UK can withdraw unilaterally its Brexit Letter written under Article 50

04 Dec 2018

Advocate General Campos S├ínchez-Bordona; Advocate General to the European Court of Justice has given his opinion on whether the UK can unilaterally withdraw its Article 50 letter, and it is “yes, UK can revoke its Art 50 letter without reference to any other EU state or institution”.

The Court of Session, Inner House, First Division (UK), referred the question of unilateral withdrawal of the Article 50 letter to the ECJ, the highest court in Europe. The precise terms of the referral was “whether a Member State which has notified the European Council of its intention to withdraw from the EU in accordance with Article 50 TEU may unilaterally revoke that notification and, if so, subject to what conditions”.

The reader will recall that the letter under Article 50 TFEU is that document which triggers a country’s exit from the EU.

It is worth noting that the UK Government sought to argue that the referral was inadmissible. Its argument was that the question of withdrawal of the Article 50 letter was hypothetical. The UK Government also argued that there was neither any indication or intention on the part of the UK Government or Parliament to revoke the letter.

The AG disagreed. He argued:

  1. the dispute or question was of obvious practical importance and not premature, academic or superfluous, and
  2. that the power to interpret EU law, including Art 50 lies within the final and definitive purview of the ECJ

The AG, having disposed of the jurisdictional points then gave his substantive opinion:

  1. that the ECJ, should, if asked, judge that the power to withdraw/ revoke the Article 50 Letter was unilateral.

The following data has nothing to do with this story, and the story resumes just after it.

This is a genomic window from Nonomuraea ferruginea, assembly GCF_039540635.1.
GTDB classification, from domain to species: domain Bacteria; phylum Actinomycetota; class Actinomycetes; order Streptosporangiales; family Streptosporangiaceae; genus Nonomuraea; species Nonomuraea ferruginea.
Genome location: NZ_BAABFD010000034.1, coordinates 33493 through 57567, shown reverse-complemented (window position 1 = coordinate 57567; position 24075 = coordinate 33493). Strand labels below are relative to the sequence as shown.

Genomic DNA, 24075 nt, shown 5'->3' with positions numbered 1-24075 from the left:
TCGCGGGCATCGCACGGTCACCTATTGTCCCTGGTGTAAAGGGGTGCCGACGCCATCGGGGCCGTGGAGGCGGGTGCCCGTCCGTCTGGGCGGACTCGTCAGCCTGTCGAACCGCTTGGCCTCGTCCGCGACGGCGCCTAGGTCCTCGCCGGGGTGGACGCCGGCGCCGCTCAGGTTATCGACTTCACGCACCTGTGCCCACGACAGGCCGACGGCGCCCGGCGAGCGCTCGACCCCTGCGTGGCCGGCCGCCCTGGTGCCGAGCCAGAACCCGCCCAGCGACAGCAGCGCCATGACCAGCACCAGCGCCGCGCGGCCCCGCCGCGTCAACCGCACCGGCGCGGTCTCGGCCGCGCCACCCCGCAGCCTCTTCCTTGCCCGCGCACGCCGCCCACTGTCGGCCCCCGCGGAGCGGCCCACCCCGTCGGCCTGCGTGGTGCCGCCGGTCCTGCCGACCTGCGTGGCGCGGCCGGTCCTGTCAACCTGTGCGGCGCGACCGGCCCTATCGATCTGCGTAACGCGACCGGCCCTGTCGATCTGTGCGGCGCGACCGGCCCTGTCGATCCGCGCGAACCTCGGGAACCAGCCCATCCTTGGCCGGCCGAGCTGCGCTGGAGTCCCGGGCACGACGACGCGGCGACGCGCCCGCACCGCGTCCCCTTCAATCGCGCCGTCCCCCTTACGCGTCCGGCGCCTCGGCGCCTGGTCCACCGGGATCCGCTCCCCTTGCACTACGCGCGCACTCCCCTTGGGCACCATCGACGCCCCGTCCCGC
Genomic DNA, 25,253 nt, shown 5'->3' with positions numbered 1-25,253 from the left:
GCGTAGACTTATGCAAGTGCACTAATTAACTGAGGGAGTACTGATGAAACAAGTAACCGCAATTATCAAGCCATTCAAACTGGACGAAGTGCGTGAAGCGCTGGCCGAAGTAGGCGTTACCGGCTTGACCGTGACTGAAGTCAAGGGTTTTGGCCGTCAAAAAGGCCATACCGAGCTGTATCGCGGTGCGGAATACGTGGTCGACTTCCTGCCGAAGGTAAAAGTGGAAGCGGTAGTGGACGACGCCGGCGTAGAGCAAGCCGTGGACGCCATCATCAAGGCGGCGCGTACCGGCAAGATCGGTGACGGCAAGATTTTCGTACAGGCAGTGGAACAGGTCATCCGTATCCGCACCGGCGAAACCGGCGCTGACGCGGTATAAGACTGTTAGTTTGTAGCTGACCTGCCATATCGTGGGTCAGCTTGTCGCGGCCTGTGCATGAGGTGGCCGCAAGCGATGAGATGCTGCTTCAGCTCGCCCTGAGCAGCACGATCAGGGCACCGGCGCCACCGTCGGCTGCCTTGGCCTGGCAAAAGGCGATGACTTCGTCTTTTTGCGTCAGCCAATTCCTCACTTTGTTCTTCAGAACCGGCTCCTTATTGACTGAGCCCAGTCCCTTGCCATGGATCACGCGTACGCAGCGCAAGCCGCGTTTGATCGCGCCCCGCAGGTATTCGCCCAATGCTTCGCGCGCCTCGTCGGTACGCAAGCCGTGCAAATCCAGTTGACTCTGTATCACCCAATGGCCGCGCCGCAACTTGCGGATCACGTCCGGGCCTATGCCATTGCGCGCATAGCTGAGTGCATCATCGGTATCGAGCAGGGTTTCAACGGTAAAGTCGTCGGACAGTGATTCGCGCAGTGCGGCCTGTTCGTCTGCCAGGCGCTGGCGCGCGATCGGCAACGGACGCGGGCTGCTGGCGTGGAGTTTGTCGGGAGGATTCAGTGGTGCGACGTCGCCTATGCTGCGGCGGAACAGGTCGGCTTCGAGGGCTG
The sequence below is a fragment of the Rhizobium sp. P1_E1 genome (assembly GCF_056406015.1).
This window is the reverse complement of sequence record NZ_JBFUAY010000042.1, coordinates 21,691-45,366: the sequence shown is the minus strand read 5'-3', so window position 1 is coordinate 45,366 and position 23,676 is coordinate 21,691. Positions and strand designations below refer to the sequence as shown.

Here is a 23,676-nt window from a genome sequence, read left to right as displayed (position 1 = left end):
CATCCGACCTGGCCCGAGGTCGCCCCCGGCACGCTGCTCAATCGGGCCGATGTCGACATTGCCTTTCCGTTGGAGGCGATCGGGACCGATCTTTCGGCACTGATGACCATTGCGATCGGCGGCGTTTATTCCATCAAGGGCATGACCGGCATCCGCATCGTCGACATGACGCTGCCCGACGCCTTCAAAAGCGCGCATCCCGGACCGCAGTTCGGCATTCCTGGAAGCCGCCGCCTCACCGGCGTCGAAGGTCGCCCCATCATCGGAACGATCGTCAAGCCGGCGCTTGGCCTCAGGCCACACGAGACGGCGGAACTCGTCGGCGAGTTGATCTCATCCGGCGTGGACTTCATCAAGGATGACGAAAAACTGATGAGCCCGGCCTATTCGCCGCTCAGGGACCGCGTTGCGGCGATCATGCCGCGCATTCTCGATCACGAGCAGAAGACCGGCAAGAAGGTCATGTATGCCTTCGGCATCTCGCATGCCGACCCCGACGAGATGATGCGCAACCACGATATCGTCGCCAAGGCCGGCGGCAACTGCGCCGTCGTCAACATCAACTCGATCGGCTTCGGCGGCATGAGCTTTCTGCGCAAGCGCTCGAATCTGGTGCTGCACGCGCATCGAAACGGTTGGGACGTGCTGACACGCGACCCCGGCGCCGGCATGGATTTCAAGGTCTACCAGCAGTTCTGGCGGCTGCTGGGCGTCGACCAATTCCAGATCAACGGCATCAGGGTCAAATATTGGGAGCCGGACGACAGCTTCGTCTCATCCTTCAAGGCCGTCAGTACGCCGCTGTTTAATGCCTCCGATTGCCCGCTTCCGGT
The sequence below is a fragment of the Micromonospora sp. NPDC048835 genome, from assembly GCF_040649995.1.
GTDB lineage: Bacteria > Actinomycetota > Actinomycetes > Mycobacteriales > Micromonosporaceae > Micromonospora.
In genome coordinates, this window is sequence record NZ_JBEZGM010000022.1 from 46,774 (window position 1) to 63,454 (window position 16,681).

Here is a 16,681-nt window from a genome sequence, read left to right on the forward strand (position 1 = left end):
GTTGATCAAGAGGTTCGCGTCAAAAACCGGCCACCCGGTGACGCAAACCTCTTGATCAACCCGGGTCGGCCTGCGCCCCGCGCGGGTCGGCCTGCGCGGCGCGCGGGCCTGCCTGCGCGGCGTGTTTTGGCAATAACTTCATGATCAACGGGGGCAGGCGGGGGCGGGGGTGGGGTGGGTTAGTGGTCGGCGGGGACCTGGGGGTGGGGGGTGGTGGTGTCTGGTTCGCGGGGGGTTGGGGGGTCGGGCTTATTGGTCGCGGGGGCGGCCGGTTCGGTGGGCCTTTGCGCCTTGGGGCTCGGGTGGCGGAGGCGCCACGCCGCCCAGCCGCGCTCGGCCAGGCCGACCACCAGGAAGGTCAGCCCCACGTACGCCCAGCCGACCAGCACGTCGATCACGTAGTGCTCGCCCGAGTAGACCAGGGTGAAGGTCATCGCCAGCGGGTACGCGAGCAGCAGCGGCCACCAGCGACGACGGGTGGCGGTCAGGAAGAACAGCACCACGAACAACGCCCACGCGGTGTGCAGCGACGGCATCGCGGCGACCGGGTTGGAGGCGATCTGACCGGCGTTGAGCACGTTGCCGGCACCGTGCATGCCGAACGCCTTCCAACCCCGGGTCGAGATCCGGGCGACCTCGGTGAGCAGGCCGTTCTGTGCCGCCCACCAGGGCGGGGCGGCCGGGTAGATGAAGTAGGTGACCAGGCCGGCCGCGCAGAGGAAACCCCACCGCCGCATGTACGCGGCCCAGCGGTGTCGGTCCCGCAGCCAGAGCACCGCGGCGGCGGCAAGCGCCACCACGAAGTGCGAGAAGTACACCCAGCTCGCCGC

2. that the power to revoke was available to the UK at any time until the withdrawal agreement is formally concluded – ie UK Parliament ratifies the withdrawal agreement, provided
  3. the revocation is done in accordance with the UK’s constitutional arrangements.

The AG’s opinion is not binding on the court. But it does open the possibility to Parliament to reject the deal on the table and to vote to revoke the Article 50 were it so minded. If the ECJ then followed the AGs opinion (and such tends to be the case) then the UK would be back in the EU with all its opt outs and benefits (rebates etc) it currently enjoys.

A tempting prospect for some MPs, perhaps?

Further reading

Employer's question: how to effectively deal with stress related sickness in lockdown

Blog
13/04/2021
There are a variety of contributing factors caused by the pandemic that have seen a rise in stress related claims at work, but how can employers deal with this more effectively?
Read more Read

Use of statutory demand to make company insolvent suspended until June

Blog, Legal Updates
08/04/2021
Cheraine Williams looks at more temporary Covid-driven measures that will protect businesses and tenants from possible legal action
Read more Read

New guidance issued for valuation of flats and investigating fire safety

Blog, Legal Updates
07/04/2021
Cheraine Williams looks a the current situation facing leaseholders looking to sell or re-finance their property; will new guidance provide clarity?
Read more Read

Government sets new energy targets for domestic and commercial buildings

Blog, Legal Updates
06/04/2021
UK law requires net zero greenhouse gas emissions by 2050; new rules and standards for heating and powering buildings will have a significant impact
Read more Read
  • Brighton Office

    1 Jubilee Street

    Brighton

    East Sussex

    BN1 1GE

  • Gatwick Office

    Griffin House

    135 High Street

    Crawley

    West Sussex

    RH10 1DQ

  • Guildford Office

    Wonersh House

    The Guildway

    Old Portsmouth Road

    Guildford

    Surrey

    GU3 1LR

  • Horsham Office

    Ridgeland House

    15 Carfax

    Horsham

    West Sussex

    RH12 1DY

  • London Office

    6 New Street Square

    New Fetter Lane

    London

    EC4A 3BF

  • Get in touch